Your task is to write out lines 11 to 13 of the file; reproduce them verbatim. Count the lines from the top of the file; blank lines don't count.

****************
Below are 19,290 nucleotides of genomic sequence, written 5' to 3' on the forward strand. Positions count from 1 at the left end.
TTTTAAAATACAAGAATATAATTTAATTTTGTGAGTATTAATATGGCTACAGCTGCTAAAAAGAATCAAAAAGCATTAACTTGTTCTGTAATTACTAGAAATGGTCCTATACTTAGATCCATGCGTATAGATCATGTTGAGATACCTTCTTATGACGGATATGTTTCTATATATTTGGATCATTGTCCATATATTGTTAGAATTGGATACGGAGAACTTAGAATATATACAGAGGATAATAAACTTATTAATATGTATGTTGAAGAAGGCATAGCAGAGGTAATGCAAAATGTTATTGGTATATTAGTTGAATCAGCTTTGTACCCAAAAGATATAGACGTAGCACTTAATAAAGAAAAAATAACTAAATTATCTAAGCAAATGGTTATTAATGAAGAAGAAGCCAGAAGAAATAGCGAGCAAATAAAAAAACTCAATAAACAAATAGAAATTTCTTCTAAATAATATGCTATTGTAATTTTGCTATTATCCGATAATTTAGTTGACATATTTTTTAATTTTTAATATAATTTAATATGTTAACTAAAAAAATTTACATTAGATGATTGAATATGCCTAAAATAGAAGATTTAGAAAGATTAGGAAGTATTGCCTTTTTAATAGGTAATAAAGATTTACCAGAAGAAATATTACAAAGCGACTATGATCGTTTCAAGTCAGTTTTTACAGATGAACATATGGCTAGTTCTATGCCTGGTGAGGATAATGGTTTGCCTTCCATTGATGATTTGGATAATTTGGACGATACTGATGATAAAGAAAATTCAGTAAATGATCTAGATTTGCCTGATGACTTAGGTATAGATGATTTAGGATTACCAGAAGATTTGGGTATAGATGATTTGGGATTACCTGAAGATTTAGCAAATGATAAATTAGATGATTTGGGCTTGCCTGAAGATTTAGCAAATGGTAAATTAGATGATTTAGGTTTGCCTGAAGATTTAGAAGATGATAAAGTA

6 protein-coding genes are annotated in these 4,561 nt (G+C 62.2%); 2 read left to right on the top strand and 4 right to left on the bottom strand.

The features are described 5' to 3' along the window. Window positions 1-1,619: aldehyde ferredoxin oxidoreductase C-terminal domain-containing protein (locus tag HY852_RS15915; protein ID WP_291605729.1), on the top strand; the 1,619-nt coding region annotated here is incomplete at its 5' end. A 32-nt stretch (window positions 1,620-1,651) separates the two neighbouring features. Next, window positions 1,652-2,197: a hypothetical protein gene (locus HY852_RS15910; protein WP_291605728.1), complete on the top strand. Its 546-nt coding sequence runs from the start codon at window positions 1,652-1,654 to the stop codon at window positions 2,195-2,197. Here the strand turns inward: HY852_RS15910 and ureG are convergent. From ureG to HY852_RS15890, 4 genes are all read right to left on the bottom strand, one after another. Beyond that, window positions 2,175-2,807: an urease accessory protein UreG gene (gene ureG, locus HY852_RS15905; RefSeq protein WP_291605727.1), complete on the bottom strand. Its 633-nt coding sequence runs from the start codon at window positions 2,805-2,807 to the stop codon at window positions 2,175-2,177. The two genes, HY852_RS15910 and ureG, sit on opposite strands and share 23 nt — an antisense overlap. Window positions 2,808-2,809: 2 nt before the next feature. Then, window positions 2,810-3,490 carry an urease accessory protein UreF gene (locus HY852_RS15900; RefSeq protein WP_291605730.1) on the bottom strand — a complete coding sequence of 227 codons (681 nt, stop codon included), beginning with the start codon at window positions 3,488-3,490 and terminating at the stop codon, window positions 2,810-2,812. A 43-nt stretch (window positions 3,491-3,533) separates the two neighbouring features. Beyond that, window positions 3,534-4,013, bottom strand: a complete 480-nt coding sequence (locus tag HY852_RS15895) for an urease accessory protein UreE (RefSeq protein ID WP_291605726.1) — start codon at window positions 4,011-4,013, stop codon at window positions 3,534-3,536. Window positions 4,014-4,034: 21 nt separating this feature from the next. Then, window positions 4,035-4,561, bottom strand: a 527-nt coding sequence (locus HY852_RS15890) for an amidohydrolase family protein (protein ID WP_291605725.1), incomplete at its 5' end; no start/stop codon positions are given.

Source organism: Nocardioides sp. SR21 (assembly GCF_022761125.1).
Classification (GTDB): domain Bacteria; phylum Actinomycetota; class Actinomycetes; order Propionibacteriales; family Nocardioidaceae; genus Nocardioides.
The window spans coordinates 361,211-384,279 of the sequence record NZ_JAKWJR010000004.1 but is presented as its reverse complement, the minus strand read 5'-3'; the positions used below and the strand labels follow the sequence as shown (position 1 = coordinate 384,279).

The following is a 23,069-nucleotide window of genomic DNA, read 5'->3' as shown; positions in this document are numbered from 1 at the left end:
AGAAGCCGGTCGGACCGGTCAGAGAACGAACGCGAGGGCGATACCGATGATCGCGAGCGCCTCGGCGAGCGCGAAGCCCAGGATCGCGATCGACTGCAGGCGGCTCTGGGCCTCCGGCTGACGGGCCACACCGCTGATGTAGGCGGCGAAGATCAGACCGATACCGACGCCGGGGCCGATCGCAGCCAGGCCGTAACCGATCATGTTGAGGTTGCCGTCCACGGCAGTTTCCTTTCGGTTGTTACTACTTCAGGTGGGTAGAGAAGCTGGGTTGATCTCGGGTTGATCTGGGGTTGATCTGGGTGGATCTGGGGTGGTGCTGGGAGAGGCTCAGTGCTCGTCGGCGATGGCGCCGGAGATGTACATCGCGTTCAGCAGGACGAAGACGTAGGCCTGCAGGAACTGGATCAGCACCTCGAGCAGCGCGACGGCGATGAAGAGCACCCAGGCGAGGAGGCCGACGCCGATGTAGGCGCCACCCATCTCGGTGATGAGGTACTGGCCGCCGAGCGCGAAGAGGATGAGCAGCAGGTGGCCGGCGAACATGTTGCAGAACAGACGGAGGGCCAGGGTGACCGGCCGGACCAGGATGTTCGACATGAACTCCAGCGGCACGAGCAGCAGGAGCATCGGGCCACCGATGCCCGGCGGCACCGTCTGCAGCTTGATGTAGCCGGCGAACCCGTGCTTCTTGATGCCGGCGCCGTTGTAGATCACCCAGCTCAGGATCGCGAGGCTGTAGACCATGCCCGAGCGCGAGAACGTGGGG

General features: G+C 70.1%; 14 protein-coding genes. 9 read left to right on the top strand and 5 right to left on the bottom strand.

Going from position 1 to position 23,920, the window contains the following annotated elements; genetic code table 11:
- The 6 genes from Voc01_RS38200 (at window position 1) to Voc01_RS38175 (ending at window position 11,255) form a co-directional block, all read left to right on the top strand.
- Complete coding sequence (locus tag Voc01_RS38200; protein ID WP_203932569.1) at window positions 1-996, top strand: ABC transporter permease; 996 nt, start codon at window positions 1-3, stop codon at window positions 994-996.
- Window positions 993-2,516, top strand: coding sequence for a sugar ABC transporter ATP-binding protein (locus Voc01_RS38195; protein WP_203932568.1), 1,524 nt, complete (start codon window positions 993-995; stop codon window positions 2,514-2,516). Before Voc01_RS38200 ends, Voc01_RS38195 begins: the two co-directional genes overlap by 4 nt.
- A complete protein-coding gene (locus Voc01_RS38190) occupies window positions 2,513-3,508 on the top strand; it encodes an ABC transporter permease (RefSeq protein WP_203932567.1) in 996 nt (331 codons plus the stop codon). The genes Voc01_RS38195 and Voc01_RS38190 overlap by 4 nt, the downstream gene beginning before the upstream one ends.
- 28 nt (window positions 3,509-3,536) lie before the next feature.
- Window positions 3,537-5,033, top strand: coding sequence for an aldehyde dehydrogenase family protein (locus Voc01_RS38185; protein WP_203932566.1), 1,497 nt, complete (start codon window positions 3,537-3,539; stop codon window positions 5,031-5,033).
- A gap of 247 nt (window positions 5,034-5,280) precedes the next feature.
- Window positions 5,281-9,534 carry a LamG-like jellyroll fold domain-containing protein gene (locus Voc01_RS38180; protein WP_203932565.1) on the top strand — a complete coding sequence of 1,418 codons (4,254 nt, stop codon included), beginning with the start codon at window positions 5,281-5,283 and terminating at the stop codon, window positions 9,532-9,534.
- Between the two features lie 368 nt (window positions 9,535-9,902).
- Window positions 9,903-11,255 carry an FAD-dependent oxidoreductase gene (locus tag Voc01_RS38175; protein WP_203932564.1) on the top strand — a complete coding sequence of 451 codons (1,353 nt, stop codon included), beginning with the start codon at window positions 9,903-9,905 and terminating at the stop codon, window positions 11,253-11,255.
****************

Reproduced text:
Going from position 1 to position 23,920, the window contains the following annotated elements; genetic code table 11:
- The 6 genes from Voc01_RS38200 (at window position 1) to Voc01_RS38175 (ending at window position 11,255) form a co-directional block, all read left to right on the top strand.
- Complete coding sequence (locus tag Voc01_RS38200; protein ID WP_203932569.1) at window positions 1-996, top strand: ABC transporter permease; 996 nt, start codon at window positions 1-3, stop codon at window positions 994-996.